I spent most of my first Mother’s Day in tears. Even for a crier like me, it wasn’t how I had planned to spend the day. But I had the triple header of saying goodbye to family that had been in town for the week, saying goodbye to a house we had planned to buy, and preparing to put my son in a new daycare. (For those keeping track, this is childcare plan #4. Hubby astutely pointed out that we have had almost every form of childcare possible at this point: nanny, in home daycare, live-in care with my mom, and now a daycare center.)
Of these major life events, the daycare was causing me the most tears last Sunday. The idea of getting used to another stranger looking out for my son seemed almost more than I could handle. (Though the excuse to spend $150 at Target for “school supplies” for my son’s first day in daycare was some excellent retail therapy.)
SPOILER ALERT: I LOVE the daycare. The detailed daily report of what and how much he has eaten, the times and lengths of his nap, and the diaper changes and numbers of BMs calms my inner helicopter mama. Just kidding, nothing calms my inner helicopter mama. But it is an appreciated OCD step in the right direction.
No, my crying about the daycare has nothing to do with the quality or satisfaction with the daycare. Instead, it has everything to do with watching my beautiful baby boy go on his next big adventure. It is about seeing him grow up and go places and have adventures without me there.
I kept asking my husband, in the midst of my tears, “What if they don’t love him as much as I do?”
Because when it comes down to it, that’s what I want. A world that despite all evidence to the contrary will hold my son in kindness and compassion. A world that will accept him for the perfect person he is. A world that will nurture and adore him.
I look in his innocent face and think that there is absolutely nothing that has happened in his world yet that would make him believe that the world is anything other than those things I just listed. And I find myself waiting for the other shoe to drop, for the reality to settle in, for prick of the spinning wheel, his birthright in this broken world.
I’ll be honest, there’s another side to this coin. It isn’t just the avoidance of pain. The other question that I ask over and over again is… (I’m ashamed to admit this.)
“What if he loves someone else more than he loves me?”
I am the center of his universe. I am the most beautiful and hilarious and exciting thing in his world. And I just love that. I love all of it. I love the attention and the adoration and the acceptance. And if I’m being completely honest (and usually I am) I don’t want to give that up. And letting him go means giving him the opportunity to realize that I’m not the only amazing person in this world.
My husband and I were talking about our son last week and I said something like, “That’s my boy.”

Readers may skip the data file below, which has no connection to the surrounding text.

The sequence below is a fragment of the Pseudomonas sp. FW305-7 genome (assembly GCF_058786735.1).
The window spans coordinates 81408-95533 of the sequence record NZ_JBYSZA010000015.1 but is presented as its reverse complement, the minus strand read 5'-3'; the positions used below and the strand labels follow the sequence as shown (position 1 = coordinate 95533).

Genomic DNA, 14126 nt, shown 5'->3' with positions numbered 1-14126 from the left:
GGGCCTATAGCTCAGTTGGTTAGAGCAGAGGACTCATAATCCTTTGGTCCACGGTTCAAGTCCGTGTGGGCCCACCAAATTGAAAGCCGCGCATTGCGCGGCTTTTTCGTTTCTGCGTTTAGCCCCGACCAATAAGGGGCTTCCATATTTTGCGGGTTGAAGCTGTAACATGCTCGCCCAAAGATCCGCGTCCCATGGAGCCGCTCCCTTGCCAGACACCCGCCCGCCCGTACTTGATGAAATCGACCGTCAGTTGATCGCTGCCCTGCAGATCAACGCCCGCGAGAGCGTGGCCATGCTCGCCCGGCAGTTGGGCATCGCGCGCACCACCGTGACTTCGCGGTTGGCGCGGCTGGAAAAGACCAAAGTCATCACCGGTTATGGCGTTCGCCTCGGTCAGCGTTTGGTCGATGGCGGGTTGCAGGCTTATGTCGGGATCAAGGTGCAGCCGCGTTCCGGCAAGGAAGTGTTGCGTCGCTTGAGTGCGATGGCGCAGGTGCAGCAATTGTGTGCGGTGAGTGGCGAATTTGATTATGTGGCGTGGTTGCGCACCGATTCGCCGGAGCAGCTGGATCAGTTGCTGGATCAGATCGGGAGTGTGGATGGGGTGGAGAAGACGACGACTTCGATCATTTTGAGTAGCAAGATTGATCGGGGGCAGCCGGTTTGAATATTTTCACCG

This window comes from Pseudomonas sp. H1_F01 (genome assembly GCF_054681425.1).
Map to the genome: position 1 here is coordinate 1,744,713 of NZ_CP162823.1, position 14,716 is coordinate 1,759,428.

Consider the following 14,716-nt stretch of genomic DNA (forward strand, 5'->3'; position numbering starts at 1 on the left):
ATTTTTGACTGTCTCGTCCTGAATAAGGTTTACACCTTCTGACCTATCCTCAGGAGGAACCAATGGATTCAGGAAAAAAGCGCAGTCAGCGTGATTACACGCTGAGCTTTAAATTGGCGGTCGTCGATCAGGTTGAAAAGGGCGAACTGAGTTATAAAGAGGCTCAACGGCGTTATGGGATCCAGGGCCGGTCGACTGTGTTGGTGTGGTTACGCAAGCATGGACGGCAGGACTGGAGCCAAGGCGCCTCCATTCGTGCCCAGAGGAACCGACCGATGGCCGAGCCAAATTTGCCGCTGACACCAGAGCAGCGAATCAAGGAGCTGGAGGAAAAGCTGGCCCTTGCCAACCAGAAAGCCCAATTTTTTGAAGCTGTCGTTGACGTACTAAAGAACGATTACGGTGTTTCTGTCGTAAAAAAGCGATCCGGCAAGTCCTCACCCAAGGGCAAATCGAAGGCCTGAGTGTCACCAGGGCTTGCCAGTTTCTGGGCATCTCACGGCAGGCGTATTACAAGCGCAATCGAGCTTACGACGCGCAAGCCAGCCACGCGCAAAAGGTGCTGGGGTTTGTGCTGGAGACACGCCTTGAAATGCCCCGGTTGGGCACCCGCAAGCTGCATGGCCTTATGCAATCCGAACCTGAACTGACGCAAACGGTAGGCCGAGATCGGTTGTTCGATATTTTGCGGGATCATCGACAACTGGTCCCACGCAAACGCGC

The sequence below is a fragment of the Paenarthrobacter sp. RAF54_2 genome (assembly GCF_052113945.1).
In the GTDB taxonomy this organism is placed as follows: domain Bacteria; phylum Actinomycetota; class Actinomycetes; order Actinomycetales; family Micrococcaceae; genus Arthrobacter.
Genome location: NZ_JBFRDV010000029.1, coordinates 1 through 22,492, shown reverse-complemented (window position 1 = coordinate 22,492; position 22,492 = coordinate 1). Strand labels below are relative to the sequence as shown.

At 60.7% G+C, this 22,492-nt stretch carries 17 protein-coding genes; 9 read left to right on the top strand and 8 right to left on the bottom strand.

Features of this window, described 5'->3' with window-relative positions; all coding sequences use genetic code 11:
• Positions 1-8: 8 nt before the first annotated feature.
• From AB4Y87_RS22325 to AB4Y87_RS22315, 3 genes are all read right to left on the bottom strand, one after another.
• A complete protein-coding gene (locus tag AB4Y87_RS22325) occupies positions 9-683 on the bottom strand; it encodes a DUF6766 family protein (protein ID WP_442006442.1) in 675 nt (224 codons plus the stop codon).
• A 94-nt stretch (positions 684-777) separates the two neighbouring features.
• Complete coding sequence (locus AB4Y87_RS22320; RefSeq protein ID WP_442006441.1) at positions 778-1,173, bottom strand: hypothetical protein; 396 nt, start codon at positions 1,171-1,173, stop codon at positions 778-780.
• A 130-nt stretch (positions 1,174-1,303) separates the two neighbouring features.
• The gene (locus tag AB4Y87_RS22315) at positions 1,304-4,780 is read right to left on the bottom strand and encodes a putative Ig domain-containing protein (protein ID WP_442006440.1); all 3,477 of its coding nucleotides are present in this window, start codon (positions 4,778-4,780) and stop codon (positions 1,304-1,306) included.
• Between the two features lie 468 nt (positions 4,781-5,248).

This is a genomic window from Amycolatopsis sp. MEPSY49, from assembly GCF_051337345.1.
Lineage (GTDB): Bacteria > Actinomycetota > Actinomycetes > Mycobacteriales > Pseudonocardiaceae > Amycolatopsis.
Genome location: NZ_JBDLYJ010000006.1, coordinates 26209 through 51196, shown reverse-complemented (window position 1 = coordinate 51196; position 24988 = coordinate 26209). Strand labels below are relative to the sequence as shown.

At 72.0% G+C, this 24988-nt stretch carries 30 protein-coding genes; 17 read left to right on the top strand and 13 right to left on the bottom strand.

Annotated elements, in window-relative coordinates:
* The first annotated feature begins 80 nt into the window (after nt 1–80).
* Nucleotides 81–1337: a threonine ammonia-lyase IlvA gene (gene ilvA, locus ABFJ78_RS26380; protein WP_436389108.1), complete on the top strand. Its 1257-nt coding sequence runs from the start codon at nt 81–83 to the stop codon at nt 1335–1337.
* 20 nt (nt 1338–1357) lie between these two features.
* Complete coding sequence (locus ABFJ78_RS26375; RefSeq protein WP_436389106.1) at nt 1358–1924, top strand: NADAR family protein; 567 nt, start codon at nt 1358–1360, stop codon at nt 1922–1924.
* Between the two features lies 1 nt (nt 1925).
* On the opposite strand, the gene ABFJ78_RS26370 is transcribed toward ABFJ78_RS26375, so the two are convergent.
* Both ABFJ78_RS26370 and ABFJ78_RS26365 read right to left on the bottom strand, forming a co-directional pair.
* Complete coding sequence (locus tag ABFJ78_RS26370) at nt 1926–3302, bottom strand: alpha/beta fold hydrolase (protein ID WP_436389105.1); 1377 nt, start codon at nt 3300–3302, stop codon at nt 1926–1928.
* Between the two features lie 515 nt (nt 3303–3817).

And he replied, “He isn’t yours.”
I obviously responded charitably. Something along the lines of, “SHUT.UP.YES.HE.IS!” But I instantly knew it was true.
I get it. I know that my job as a mom is ultimately to let him go. To let him explore the broken and ugly world, teaching him to see the beautiful in it and to cherish the good. To trust that he will love and be loved by more people than just me; and that this is healthy and right. To put into practice my husband’s words: my son does not belong to me.
But that often seems impossible. Or leaves me in tears on Mother’s Day.
The week after our son was born we asked our pastor to come and pray for him. She came and gave the most beautiful benediction and blessing over his life. And she left me with the best piece of parenting advice. We had been told a lot of “get as much sleep as you can” (useless, useless advice) and “enjoy this time because just you wait, when he’s a teenager you will be miserable.”
In contrast, she said, “It seems like just yesterday that my kids were little, and now [my youngest daughter] is in college. And it was all good. From the time they were babies to now. All of it is good.”
Today is my son’s nine month birthday. We went to the park and he sat in the bucket-seat swing and he laughed and laughed as I made silly faces and kissed the top of his head when he swerved my direction. It is hard to believe that nine months ago I could only image his face, the dimple in his check, the blue of his eyes. And it’s even harder to believe that nine months from now he will be walking around our living room and climbing our bookshelves. In nine years he will be in school, and nine years after that he will be graduating from High School.
Each step of the way, I will be learning how to let go, over and over again. And maybe there will be some miserable teenage years. There will almost certainly be those who do not show my son the kind of love I believe he deserves. And I suppose it is possible that one day he may love someone more than he loves me. (Ugg, again.)
But I am holding onto my pastor’s words. Having faith that I, too, will look back and be thankful. This is good. This is a gift. The loving and the letting go.
All of it.